The Roadside Heritage Project and US 395

The Reno Gazette Journal reports that a CD will highlight U.S. 395’s history. This is the result of a $2,500,000 grant to create interpretive audio that will “make people aware of the region’s natural, scientific and cultural history as well as festivals and points of interest in the communities along the way.” A 13 part audio program is being planned. Middle school students will learn how to use recording equipment to interview scientists for the project. Distribution will be via the internet and also on CD at various commercial interests on the highway.

The National Science Foundation funding is going to UNR’s Academy for the Environment and the College of Education’s Raggio Research Center. Partners in the effort include the Eastern Sierra Institute for Collaborative Education and the University of California-Berkeley’s Lawrence Hall of Science.

On the editorial side of things, I wonder.

This sounds like a 2.5 million dollar federal grant for a gimmicky middle school education program rationalized as a rather standard region promotional effort. Being a School of Education project implies that the ‘science’ is going to be highly flavored with the political taint du jour (See Wellington Grey — A physics teacher begs for his subject back: An open letter to the AQA board and the UK Department for Education). Similar projects, in the form of magazines, are available at no cost to the taxpayer.

This project seems to be tugging at the technology dreams that have been so common in education over the last thirty years. The mention of learning about “digital recording” for middle school students is one of several examples in the report. Recent studies indicate that a lot of the ‘computers in the classroom’ projects have not met the dreams often used to rationalize the expense. The art and science of recording an interview is made somewhat easier with newer technology but the basic craft is still the same whether digital or analog. The education establishment is finding that the same idea holds true in many areas. Information technologies (e.g. computers) sometimes make things easier but they are not a substitute for the person who knows what he is trying to do.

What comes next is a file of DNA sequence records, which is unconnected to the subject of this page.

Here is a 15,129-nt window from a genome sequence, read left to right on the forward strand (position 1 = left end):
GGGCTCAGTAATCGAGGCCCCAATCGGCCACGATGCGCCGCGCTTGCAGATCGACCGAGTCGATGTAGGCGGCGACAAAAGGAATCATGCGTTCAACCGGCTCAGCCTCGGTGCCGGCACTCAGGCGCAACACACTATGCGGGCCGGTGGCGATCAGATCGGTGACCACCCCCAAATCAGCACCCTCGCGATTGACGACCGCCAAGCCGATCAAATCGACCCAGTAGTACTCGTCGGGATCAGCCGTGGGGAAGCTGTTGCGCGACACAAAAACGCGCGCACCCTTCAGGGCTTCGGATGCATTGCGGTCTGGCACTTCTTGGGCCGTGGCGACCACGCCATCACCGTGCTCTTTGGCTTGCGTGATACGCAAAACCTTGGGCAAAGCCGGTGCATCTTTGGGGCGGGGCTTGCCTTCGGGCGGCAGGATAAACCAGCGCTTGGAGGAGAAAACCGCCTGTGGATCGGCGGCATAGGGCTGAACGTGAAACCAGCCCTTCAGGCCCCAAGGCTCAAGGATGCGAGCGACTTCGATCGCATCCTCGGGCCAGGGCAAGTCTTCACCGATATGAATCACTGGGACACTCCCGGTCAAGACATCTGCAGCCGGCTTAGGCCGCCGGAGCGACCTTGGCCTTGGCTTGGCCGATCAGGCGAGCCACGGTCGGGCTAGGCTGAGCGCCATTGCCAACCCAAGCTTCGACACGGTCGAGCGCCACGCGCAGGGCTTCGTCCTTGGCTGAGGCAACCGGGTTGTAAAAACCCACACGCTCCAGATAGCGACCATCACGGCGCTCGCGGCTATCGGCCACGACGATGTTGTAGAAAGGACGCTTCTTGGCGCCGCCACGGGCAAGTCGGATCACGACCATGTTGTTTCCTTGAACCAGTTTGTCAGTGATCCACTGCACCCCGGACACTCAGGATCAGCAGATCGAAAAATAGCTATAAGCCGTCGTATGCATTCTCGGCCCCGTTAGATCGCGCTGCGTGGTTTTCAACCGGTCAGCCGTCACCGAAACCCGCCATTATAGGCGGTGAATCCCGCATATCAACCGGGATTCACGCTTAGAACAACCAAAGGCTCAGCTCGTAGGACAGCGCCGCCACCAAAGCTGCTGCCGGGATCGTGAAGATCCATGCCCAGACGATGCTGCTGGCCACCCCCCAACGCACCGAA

Then there is the ‘competition.’ Kids in the car nowadays often have DVD players to watch their favorite movie or a video game console to keep them busy. How is an audio only CD going to compete with this when the scene outside the window cannot?

US 395 is a living laboratory. The eastern slopes of the Sierras provide many opportunities to learn about geology and biology and their supporting sciences. A lecture on CD is one thing. Having guided stops to examine rocks and plants in the micro as well as the macro would be real science. You need to be able to see and touch and smell as well as hear some dude in an interview. You need someone to point out to you what identifies a rock or a bio-zone or a geologic feature and how it fits into the rest of its environment.

There are now a few guidebooks that will take you step by step along some route. I have one for the geology along US 50 written by a UNR professor. This ancient media, the book, allows me to match its contents to my current location. It provides illustrations and pictures to point out to me what I need to see. It could easily be edited for a middle school level experience and enhanced with field and laboratory exercises. The book is an ‘appropriate’ technology for this sort of effort. Multi media, even limited to audio only, does not match the requirements for interruptions, reference, or detail. A book wouldn’t take 2.5 million tax dollars, either.

For another example, see The I-580 freeway extension construction website. This is a Nevada DOT site about the freeway between Reno and Carson City. If you want to learn about a difficult highway engineering project, that is one web site to visit. You can even view web-cams of work in progress. The site is an example of how the web (modern information technology) can be used in an incremental way to support learning. It is a contrast to the monolithic approach taken in Roadside Heritage Project and may have a lesson waiting to be learned about the best way to direct efforts to educate the public about US 395.

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